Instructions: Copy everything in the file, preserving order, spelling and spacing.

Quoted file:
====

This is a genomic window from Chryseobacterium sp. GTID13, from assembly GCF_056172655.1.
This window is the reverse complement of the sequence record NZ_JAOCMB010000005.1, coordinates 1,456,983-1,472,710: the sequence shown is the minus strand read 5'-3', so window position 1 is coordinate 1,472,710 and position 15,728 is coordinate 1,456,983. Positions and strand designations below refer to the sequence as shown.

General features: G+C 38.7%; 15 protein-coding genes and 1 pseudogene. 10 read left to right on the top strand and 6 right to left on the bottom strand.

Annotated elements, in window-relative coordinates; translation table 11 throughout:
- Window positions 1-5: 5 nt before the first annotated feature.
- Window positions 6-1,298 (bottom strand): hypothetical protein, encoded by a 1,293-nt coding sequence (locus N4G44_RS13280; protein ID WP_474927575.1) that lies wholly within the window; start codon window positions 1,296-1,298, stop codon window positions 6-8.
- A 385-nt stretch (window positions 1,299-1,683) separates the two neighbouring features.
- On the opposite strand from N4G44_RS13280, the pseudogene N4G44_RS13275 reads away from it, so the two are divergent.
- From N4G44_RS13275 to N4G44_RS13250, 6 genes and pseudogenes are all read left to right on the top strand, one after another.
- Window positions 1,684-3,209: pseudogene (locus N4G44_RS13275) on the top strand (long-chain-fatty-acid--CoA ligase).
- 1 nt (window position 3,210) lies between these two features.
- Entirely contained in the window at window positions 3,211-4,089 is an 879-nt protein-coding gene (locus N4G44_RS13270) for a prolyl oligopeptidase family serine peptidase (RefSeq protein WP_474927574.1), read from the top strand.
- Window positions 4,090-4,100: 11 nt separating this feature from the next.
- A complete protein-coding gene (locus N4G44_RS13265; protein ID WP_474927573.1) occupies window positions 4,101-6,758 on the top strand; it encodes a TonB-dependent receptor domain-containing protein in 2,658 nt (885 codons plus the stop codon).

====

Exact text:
This is a genomic window from Chryseobacterium sp. GTID13, from assembly GCF_056172655.1.
This window is the reverse complement of the sequence record NZ_JAOCMB010000005.1, coordinates 1,456,983-1,472,710: the sequence shown is the minus strand read 5'-3', so window position 1 is coordinate 1,472,710 and position 15,728 is coordinate 1,456,983. Positions and strand designations below refer to the sequence as shown.

General features: G+C 38.7%; 15 protein-coding genes and 1 pseudogene. 10 read left to right on the top strand and 6 right to left on the bottom strand.

Annotated elements, in window-relative coordinates; translation table 11 throughout:
- Window positions 1-5: 5 nt before the first annotated feature.
- Window positions 6-1,298 (bottom strand): hypothetical protein, encoded by a 1,293-nt coding sequence (locus N4G44_RS13280; protein ID WP_474927575.1) that lies wholly within the window; start codon window positions 1,296-1,298, stop codon window positions 6-8.
- A 385-nt stretch (window positions 1,299-1,683) separates the two neighbouring features.
- On the opposite strand from N4G44_RS13280, the pseudogene N4G44_RS13275 reads away from it, so the two are divergent.
- From N4G44_RS13275 to N4G44_RS13250, 6 genes and pseudogenes are all read left to right on the top strand, one after another.
- Window positions 1,684-3,209: pseudogene (locus N4G44_RS13275) on the top strand (long-chain-fatty-acid--CoA ligase).
- 1 nt (window position 3,210) lies between these two features.
- Entirely contained in the window at window positions 3,211-4,089 is an 879-nt protein-coding gene (locus N4G44_RS13270) for a prolyl oligopeptidase family serine peptidase (RefSeq protein WP_474927574.1), read from the top strand.
- Window positions 4,090-4,100: 11 nt separating this feature from the next.
- A complete protein-coding gene (locus N4G44_RS13265; protein ID WP_474927573.1) occupies window positions 4,101-6,758 on the top strand; it encodes a TonB-dependent receptor domain-containing protein in 2,658 nt (885 codons plus the stop codon).